Methods

Reagents

All reagents unless stated otherwise were obtained from Sigma Chemical Co. USA, Merck, India and Loba Chemie, India. All animals used were as per the institutional animal ethics committee approval.

Preparation of hippocampal slices

Method for preparation of slices was similar to those of Taylor & Weber[12]. Normal New Zealand male Wistar rats weighing between 180–220 gm. were anaesthetized with ether and decapitated, whole brain was removed and placed in ice-cold oxygenated artificial cerebrospinal fluid (aCSF) containing (in mM) NaCl – 125, KCl – 3.5, CaCl2 – 2.0, MgSO4 – 1.0, NaHCO3 – 26, Na2HPO4 – 1.25 and D-glucose – 10 mM. The chilled brain was removed and the hippocampal regions were dissected, slices of 0.6 mm were obtained on a modified Stadie – Riggs microtome and were immersed in oxygenated aCSF between 22–28°C for 120 min to allow the tissue to get stabilized.

Induction of in vitro oxygen-glucose deprivation (OGD) hypoxic ischemia

Hippocampal Slices were subjected to OGD (oxygen glucose deprivation) [12]. (Taylor + Weber) by suspending the slices in D-Glucose deficient aCSF equilibrated with 95% Nitrogen gas and 5% CO2, until the partial oxygen pressure was less then 20% as that of normoxic aCSF (pO2 was measured using a blood gas analyzer and was found to be ≤ 35 mm Hg). Slices were incubated in oxygen glucose deficient aCSF for 30 min at 37°C. Transferring the slices to reperfusion chamber containing aCSF started reperfusion. The extent of injury was estimated by assaying LDH release in the medium using an LDH kit.

Study groups

Hippocampal slices were divided into 3 groups of OGD for present study.

a) The overall control group consisted of the slices immediately stabilized for 2 hours at 22–26°C in normoxic aCSF.

b) The experimental group consisted of stabilized slices subjected to OGD without any drug treatment.

c) The experimental treated group consisted of OGD slices reperfused in the medium (aCSF) containing

1) 2 mg/ml concentration of RC, TC and FC for 30 min.

2) Ascorbic acid and Reduced glutathione equivalent to their content in RC, FC and TC for 30 min.

Biochemical assays

In all the above study groups the following biochemical parameters were monitored.

1) Free Cu-Zn superoxide dismutase (Cu-Zn SOD) was assayed using the

method of Beyer et al[13].

2) Reduced Glutathione (GSH) was assayed by the method of Teitz [14].

3) Glutathione peroxidase (GPx) was assayed by the method of Paglia et al. [15].

4) Nitric oxide (NO) was measured as nitrite (NO2) in the supernatant by the method of Green et al. [16].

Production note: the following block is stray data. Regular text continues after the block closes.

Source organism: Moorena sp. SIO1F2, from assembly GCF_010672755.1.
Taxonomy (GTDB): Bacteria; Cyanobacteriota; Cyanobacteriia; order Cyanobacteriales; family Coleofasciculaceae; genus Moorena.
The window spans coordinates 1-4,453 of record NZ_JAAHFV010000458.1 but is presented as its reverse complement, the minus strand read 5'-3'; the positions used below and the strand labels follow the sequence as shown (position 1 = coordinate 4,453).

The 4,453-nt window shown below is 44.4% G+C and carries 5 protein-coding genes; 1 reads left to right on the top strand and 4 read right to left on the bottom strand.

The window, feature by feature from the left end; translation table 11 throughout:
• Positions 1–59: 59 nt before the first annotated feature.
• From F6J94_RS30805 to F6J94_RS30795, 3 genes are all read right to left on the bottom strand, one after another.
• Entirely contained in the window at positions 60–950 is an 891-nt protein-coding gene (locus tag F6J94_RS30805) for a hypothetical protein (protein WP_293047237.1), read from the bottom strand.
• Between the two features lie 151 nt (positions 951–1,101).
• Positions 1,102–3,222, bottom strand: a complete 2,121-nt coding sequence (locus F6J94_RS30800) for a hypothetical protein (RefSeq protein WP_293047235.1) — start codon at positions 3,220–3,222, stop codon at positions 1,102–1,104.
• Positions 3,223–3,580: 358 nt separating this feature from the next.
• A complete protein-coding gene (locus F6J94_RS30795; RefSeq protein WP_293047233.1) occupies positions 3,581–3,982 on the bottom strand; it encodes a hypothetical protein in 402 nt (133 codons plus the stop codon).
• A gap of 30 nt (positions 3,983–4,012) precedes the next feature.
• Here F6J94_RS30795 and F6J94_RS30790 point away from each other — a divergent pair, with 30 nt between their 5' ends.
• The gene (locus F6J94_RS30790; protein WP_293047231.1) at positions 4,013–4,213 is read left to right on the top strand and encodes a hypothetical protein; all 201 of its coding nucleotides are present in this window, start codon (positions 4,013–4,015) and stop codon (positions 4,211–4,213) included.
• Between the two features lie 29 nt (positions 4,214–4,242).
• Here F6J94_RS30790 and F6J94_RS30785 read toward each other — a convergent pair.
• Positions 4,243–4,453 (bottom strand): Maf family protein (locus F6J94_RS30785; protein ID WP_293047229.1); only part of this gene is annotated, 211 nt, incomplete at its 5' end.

5) Protein was estimated by the method of Lowry et al. [17].

Electron Paramagnetic Resonance (EPR) measurement

EPR (Magnettech X-band Miniscope MS-100, Berlin Germany) was used to establish the antioxidant effect of RC, FC and TC with respect to superoxide anion (O2 .), hydroxyl radicals (.OH), nitric oxide (NO) radical and peroxynitrite anion (ONOO) generated from pyrogallol, menadione, DETA-No and Sin-1 respectively. All the free radical donors (100 μM – 500 μM) were incubated in phosphate buffered saline (pH 7.4, 37°C) containing the spin-trap, Tempone-H (1 mM), oxidation of which generates 4-oxo-tempo with a characteristic three-line EPR signal centred at 3365 G. Development of this signal was monitored for 60 min from addition of the oxidising species and compared to parallel incubations containing RC, FC and TC (10 or 50 μM, n = 3). The amplitude of the first line of the spectrum was measured; data are expressed in arbitrary units. The EPR parameters for these experiments were as follows: Microwave frequency – 9.4 GHz; microwave power – 20 mW; modulation frequency – 100 kHz; modulation amplitude – 1500 mG; centre field 3365 G; sweep width 50 G; sweep time 20 sec; No. of passes – 1; receiver gain 3E1.

Reverse Transcriptase Polymerase chain reaction (RT-PCR)

GCLC (Glutamyl – cysteinyl ligase catalytic subunit), iNOS (inducible nitric oxide synthase) and Cu-Zn SOD mRNA was isolated using TriZOL reagent from the hippocampal slices and reverse transcribed to study the effect of RC, FC and TC on the expression status of the above genes in OGD untreated slices after a period of 24 and 48 hours post OGD. Gene expression in treated groups was studied after 24 hours. GAPDH served as the house-keeping gene. After an initial reverse transcription, the cDNAs obtained were amplified using the following respective primers and PCR conditions: